Jun 292013

A North American Aviation artists impression of a supersonic transport derived closely from the B-70 Mach 3 bomber. An article on this concept by Dennis R. Jenkins was published in Aerospace Projects Review issue V2N1.

naa sst

 Posted by at 11:11 pm
  • Anonymous

    Hmm, the “flow streamers” implying great speed, yet the wingtips not cranked down in their compression-lift position.

    • Anonymous

      Notice that the wings *don’t* have the fold-down hinges. Hard to fold the wings down without them; this might indicate that this version was *not* to rely on compression lift. By deleting that capability, a fair amount of weight, cost and operational complexity would be saved; the USAF might be cool with flying extremely expensive aircraft, but airlines need to be more cost-conscious.

      • Anonymous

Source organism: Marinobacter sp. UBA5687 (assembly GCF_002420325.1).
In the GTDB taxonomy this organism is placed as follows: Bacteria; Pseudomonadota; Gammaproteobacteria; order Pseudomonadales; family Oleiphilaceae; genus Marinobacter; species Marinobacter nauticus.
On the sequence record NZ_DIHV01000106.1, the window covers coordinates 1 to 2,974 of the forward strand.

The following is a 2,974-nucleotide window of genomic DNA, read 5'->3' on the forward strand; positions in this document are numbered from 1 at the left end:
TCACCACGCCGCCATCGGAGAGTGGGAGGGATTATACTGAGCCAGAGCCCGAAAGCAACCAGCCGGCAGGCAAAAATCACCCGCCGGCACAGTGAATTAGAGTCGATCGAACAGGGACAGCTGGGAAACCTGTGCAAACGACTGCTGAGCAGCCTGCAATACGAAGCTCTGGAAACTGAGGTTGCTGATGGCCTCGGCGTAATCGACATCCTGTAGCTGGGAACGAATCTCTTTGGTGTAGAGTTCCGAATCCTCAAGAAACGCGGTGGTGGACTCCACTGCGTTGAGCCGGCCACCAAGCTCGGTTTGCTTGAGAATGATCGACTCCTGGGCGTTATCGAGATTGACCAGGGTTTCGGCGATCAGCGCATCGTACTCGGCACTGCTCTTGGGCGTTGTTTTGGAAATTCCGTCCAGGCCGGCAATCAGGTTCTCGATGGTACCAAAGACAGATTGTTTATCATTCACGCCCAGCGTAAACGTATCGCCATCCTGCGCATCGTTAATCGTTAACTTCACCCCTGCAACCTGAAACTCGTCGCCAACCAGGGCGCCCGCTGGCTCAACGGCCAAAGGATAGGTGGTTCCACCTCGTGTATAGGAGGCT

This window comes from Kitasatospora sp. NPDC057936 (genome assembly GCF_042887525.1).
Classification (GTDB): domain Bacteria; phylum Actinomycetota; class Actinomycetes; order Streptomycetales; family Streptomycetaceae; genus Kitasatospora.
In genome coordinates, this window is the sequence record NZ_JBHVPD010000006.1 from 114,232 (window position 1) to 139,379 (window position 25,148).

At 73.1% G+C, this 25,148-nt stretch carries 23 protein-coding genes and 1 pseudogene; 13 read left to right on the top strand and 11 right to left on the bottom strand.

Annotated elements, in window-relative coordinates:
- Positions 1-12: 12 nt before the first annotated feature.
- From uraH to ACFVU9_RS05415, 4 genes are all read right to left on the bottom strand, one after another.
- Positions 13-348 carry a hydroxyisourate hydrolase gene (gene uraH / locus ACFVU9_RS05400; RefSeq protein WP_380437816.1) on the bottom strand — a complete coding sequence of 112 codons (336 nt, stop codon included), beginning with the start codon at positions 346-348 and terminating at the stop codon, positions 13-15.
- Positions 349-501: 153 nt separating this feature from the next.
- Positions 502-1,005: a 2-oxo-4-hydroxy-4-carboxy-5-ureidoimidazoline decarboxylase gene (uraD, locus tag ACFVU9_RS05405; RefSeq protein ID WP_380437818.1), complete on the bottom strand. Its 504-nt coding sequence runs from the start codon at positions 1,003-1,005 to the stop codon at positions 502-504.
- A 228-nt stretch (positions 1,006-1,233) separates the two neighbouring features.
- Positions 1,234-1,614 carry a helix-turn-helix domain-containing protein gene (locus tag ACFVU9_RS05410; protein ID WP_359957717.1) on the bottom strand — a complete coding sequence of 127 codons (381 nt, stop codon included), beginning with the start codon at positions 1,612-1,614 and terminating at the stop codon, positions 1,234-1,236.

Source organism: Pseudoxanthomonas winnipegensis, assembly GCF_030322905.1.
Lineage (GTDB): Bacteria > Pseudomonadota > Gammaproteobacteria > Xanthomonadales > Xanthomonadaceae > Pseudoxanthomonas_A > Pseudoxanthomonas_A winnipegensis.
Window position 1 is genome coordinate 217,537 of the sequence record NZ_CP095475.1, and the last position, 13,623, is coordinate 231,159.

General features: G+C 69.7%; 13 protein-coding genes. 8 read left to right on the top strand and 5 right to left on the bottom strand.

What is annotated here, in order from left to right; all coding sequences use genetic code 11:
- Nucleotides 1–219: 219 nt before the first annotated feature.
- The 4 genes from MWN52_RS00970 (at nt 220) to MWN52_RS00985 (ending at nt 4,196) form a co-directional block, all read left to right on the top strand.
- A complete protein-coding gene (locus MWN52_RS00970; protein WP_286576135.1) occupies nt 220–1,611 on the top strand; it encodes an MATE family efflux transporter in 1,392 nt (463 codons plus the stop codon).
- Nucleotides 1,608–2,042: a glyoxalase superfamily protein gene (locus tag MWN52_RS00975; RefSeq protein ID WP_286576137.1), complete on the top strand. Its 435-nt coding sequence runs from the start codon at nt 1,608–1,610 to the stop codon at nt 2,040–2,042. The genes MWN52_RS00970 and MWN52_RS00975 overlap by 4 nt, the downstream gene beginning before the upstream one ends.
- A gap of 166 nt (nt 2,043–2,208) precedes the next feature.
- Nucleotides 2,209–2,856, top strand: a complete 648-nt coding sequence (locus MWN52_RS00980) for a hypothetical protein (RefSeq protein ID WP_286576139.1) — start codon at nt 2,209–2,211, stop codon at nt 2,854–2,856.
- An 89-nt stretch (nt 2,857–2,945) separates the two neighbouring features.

Starboard wing, about 2/3’s out. Sure looks like a hinge line to me and it passes through the elevon.

        • Anonymous

          Hinge *line,* but no hinge mechanism. Based purely on the art – which can of course be quite inaccurate – it looks to me like a B-70 that has been stripped and rebuilt as an SST, with the hinges removed.

          The B-70 wing hinge was a pretty big thing.

          • Anonymous

            OK, OK, it’s art. I see the line and assume the hinge.

            For those that could have seen it, seeing the wingtip drop 65 degrees would have required another Scotch or three.

  • se jones

    Tis beautiful, thanks for sharing.

    I have the Lindberg kit in TWA livery; it makes quite a conversation piece.

    And…na, judging by the city lights below it looks like it’s in climb-out on full reheat just after takeoff.
    The streamers look like normal condensation trails as you climb through a region
    of high vapor pressure (clouds in background).

    ‘Course as long as one is splitting hairs…you wouldn’t get far with most of the XB70’s fuel tanks taken up by the passenger cabin.